November 01, 2003

Neil Cavuto's Really, Really Bad Day

GAWD. IT WOULD APPEAR NEIL CAVUTO is officially sick and tired of being sick and tired vis-a-vis the failings of America's various service industries.

In what we're guessing is about 800 words, Mr Cavuto expresses anger at his local movie-theatre operator, his physician, a restaurant at which he had a meal, and a major airline. Mr Cavuto is upset because all of these people or institutions brazenly lied to him in terms of the time they would provide their services. Actually, upset does not perhaps do justice to Mr Cavuto's writing. Perhaps a better descriptive would be "histrionics not seen since the days of Spiro Agnew."

We do not personally understand why Mr Cavuto is so upset. Of course the service one receives in America is generally bad -- this is, very simply, a function of market economics and organizational dynamics. Any large bureaucracy usually fails consistently in providing services to clients who are marginal to their bottom lines. With many corporations, this is even built into their business models.

For instance, let's look at the practice of banking. Now, large individual depositors with a banking institution -- say, those with account balances of more than $100,000, or perhaps $250,000 -- may avail themselves of a private banker who will attend to all their needs. The reason for this is simple: as banking laws have become more relaxed, said private bankers can encourage their clients to use the bank for more than just a money-market-based checking account.

On the other hand, the hoi polloi will find themselves lucky to speak with a low-level supervisor when a deposit is misrouted or a check is lost, and may even find themselves being charged for services that were previously regarded as free-by-rights (e.g. a charge to use an actual bank teller).
Indeed, small depositors are often looked on as nuisances, although most financial institutions are smart enough to realize that word-of-mouth complaints about their services are not beneficial.

This is not to say that we rank-and-file types do not have some economic recourse -- we can, of course, choose other service providers if we are so inclined. We here at The Rant also use what we call the Jack Ryan Plan in our dealings with firms whose services we buy. By this, we mean that we act as honorably and decently as we can until the company screws up. When that screw-up happens, we make it our mission in life to gain satisfaction from the offending company. We have found that a combination of polite letter-writing and friendly phone conversations often works wonders. And if that doesn't work, we cheerily inform the other party that it would be very much a shame if we had to pursue litigation or inform Government regulators of their transgressions. Not that we would do such a thing, of course. But even the threat usually does the job -- and did in the one time we had to resort to this tactic*.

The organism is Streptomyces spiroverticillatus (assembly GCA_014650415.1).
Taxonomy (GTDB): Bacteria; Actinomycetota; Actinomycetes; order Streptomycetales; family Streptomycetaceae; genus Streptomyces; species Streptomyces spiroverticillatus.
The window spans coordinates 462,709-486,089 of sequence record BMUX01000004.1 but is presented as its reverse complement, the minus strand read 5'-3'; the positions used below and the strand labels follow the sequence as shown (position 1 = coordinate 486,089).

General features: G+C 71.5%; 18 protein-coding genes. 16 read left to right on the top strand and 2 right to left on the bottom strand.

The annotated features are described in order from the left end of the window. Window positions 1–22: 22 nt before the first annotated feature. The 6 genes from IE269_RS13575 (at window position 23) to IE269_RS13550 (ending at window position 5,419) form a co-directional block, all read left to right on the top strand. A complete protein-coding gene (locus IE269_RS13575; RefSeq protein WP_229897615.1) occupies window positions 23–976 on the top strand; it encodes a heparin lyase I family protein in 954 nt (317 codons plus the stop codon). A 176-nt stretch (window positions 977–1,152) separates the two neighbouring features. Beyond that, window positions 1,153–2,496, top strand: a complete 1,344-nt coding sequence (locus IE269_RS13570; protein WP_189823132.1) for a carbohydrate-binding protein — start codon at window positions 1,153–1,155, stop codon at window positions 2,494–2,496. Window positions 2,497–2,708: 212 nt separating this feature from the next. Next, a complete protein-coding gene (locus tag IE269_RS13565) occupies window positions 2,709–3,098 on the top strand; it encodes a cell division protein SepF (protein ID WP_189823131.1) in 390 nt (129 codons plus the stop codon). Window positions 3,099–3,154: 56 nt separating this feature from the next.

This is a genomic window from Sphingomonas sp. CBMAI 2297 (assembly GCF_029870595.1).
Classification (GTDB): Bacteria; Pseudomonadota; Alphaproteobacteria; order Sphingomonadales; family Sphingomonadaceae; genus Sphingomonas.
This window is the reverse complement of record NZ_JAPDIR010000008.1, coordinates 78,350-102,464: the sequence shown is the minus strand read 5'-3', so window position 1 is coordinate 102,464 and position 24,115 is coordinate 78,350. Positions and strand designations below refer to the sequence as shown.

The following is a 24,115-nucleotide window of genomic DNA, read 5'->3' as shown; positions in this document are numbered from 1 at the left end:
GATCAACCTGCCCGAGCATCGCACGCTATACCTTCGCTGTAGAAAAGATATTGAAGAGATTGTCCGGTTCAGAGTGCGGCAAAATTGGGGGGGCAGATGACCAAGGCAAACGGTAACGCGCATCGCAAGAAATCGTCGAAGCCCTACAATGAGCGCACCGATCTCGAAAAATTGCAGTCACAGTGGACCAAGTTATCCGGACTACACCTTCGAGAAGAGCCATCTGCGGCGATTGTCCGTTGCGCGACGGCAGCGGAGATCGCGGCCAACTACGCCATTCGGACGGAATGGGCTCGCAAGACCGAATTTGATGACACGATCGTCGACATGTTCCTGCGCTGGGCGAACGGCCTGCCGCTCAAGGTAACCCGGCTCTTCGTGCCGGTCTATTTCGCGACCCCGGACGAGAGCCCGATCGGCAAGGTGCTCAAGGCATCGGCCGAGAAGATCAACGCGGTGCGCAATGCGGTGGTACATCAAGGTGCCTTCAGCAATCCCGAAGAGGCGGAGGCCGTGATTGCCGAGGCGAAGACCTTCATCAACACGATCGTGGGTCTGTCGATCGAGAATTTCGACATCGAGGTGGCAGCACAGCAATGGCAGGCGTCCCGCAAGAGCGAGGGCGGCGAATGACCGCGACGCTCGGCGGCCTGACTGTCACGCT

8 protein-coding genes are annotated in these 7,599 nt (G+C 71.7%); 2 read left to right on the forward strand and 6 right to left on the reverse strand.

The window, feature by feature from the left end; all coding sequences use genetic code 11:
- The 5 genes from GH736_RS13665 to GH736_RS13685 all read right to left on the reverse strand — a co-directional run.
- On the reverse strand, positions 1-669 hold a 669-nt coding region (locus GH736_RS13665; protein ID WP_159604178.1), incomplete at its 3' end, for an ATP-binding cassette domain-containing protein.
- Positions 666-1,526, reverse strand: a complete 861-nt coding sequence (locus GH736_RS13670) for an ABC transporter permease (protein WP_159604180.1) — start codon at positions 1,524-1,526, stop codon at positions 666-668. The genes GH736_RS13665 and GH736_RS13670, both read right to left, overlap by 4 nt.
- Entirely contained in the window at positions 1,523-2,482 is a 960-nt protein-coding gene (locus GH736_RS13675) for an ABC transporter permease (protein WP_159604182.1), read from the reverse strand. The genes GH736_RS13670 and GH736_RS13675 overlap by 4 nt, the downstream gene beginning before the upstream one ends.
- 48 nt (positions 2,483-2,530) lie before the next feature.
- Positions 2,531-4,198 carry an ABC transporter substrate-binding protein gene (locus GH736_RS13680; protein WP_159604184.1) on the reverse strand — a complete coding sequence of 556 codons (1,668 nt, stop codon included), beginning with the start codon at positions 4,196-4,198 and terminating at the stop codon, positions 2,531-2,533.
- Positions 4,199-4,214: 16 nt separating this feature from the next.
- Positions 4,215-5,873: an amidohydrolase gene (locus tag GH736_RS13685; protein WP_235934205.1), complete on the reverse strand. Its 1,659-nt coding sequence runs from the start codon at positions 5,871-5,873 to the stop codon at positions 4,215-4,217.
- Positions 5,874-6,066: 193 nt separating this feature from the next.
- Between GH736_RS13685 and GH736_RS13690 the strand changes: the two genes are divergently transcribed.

Furthermore, we would suggest that Mr Cavuto's reaction is exactly the wrong one at that. The answer is not to get mad about things. The reason for this is because the person with which one is dealing, who most likely does not do as well as the complaintant, will react in a passive-aggressive manner and make it his mission in life to make one's problems even worse**. Rather, there are three right things to do.

First, be pleasant and cordial in all one's dealings; second, strive to do everything you can to solve the problem; and third, always, always take care of the people who help you out around Christmas time.

* This situation involved late-mailed hospital invoices, an incompetent medical-services provider, an unhelpful collection agency, and bills that went unpaid for more than a year due to said incompetent medical-services provider, who failed to remit its notices to our insurer. After a session of letter-writing and a phone call, we not only managed to have the problems resolved, some current billings of minor consequence were also written off, in error. So we came out ahead on the deal.

** This is especially helpful in dealing with airlines. We recall one situation in which our syrupy-politeness and general cordiality not only managed to get us a most agreeable new flight arrangement, we were given a first-class upgrade on the second leg of our journey.

Posted by Benjamin Kepple at November 1, 2003 08:52 PM | TrackBack

Your absolutely right on this one Benjamin. Being pleasant and courteous when an issue comes up will almost always produce the best results and getting angry really never gets it done. While you are correct that our institutions have designed in many potential roadblocks to good service in the puruit of "efficiency" another factor is at work here as well, I think. American culture just doesn't lend itself to good service. To enthusiasticlly serve others as a vocation seems to conflict with our sense of individual equality. Providing good service sometimes gets confused with subservience by those providing the service.

Posted by: Swammi in Solon at November 3, 2003 11:36 AM